Controversy Over Temporary Worker Programs Could Cloud Immigration Debate

[images via Getty & CNN screen shot]

Stewart Lawrence Stewart J. Lawrence is a Washington, D.C.-based public policy analyst who writes frequently on immigration and Latino affairs. He is also founder and managing director of Puentes & Associates, Inc., a bilingual survey research and communications firm.
Font Size:

Ongoing public disputes between Donald Trump and Ted Cruz have exposed a potential new fault line in the party’s debate over immigration reform: What should the country do about thousands of foreign-born workers that enter the U.S. each year legally to work on temporary visas, ostensibly because domestic or U.S.-born workers are unavailable in sufficient numbers to perform the same jobs? Many of these workers do return home once their contracts expire, but others are recruited to stay permanently, eventually becoming U.S. citizens. Are they displacing American workers and also depressing wages and exposing foreign workers to abuse?  

At the heart of the debate are two little-known visa programs known as H-1B and H-2B that together bring in hundreds of thousands of workers to the United States annually. The H-1B program allots visas to high-skill technology workers and engineers from countries like China, Indian and Korea who are allowed to work for U.S. businesses that can attest that they have tried to recruit domestic or U.S.-born workers to fill the same positions, but could not find qualified candidates. What makes the program so controversial is that U.S. businesses don’t actually make much effort to find domestic workers, reports show, which has led to angry protests from U.S.-trained scientists and engineers. Even worse, a lot of these supposedly temporary workers end up getting green cards, so the program has turned into a “back-door” immigration scheme.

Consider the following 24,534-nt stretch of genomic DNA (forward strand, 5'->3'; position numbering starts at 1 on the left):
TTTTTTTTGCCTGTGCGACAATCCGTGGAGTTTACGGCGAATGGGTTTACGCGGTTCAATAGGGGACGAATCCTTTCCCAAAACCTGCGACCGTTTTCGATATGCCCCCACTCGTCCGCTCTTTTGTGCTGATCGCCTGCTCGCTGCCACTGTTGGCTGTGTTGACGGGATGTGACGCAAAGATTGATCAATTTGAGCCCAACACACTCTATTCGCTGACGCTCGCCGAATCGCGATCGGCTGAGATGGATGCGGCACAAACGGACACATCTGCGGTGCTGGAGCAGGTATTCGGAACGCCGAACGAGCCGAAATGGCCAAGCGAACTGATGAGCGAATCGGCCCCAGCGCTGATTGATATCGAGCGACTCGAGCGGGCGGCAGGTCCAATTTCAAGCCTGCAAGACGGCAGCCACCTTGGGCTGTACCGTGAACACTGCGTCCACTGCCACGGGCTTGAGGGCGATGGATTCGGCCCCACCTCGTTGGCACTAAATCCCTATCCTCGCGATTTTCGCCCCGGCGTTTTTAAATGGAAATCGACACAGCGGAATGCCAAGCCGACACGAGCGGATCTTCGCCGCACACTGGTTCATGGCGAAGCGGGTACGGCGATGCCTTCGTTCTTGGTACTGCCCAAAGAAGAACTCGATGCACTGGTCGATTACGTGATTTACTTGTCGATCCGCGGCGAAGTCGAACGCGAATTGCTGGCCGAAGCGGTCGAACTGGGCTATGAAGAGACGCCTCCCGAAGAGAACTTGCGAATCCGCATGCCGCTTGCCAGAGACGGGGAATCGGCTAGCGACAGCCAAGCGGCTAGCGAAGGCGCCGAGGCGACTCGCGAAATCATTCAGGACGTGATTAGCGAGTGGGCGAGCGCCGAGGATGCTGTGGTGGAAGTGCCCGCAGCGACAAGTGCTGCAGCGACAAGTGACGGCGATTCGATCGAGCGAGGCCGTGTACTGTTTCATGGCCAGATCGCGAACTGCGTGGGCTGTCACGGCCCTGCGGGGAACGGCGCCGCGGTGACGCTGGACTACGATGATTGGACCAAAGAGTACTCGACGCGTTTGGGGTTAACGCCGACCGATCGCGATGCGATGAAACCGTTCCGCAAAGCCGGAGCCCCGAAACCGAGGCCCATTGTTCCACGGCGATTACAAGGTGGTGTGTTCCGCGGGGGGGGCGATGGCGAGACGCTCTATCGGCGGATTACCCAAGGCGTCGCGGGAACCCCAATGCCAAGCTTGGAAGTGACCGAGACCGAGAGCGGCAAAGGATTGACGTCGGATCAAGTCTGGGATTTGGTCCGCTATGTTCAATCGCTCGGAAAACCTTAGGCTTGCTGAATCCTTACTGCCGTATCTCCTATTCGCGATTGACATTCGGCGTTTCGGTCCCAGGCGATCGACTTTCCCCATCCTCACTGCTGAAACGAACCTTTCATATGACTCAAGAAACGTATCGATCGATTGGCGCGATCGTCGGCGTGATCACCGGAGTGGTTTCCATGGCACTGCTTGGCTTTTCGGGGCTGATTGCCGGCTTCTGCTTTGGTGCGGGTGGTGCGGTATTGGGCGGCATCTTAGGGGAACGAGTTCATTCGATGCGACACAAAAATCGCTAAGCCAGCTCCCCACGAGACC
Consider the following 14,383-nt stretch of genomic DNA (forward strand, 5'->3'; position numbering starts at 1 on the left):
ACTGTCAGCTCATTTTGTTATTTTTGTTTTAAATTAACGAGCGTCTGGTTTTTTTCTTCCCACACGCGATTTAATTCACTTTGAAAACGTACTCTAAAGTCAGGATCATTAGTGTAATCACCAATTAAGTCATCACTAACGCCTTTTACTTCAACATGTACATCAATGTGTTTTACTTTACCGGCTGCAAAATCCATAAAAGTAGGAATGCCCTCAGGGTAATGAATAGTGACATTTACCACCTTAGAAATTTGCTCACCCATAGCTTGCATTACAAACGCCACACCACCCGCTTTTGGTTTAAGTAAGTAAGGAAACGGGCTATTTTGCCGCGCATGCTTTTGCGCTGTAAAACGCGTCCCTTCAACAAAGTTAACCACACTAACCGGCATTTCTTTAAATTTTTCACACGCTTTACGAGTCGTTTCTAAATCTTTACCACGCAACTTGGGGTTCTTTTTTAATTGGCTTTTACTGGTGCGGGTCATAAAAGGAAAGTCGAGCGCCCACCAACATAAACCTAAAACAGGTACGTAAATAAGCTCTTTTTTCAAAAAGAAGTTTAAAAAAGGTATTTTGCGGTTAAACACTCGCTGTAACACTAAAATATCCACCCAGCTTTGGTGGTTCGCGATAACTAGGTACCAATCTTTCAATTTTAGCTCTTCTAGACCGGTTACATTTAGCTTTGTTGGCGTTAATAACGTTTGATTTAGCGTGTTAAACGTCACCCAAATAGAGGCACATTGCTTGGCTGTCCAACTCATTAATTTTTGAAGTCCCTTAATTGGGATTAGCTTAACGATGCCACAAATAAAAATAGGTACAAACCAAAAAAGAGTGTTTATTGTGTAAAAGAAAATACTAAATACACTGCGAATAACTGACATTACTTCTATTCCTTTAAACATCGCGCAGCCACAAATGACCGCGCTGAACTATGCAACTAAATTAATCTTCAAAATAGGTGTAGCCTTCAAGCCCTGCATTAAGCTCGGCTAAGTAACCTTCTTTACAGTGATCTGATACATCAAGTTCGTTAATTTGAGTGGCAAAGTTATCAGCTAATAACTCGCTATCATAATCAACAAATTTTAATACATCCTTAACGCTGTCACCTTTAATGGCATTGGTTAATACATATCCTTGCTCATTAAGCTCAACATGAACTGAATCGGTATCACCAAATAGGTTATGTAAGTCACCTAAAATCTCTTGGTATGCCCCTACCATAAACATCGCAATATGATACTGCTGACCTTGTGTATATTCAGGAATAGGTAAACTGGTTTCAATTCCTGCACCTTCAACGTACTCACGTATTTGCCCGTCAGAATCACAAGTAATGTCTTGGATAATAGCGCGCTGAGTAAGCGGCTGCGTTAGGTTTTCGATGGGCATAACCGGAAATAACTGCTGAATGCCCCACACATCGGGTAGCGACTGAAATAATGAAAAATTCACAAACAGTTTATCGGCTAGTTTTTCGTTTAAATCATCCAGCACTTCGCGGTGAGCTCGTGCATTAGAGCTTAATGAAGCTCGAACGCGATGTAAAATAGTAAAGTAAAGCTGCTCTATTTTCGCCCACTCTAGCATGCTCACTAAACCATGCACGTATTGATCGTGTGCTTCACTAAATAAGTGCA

H2-B is similar to H-1B in one key respect: in both programs, the workers are brought in on strictly temporary contracts, with no implied residency rights. However, while H-1B applies to skilled workers, H-2B is designated for unskilled workers only, and the terms of their contracts are far more restrictive. Many of the workers are employed seasonally, in the shrimp industry and tourism, for example. H-2B workers are supposed to leave at the end of their contracts, and most do, but some, it appears, do not. Moreover, because their employment is restricted to a single employer and they have no labor bargaining rights, they are subject to abuse, as numerous independent reports have documented.

Conservatives don’t generally talk publicly about these “guest worker” programs – including the controversial H-2A agricultural visa program — preferring to concentrate their ire on illegal immigration. But behind the scenes there is a fierce debate between business conservatives who like programs that guarantee them access to cheap labor and populist conservatives who genuinely want to see workers, especially American workers protected. The numbers of foreign workers “imported” through these programs, especially H-1B and H2-B, has escalated sharply over the past decade, as businesses in both high- and low-skill sectors continue to push for expanded use of them. For example, H-1B is supposed to be limited to just 85,000 workers annually, but the “cap” is so permeable that businesses often import three times that number, without any effective oversight. And their impact on the status domestic labor is of growing concern.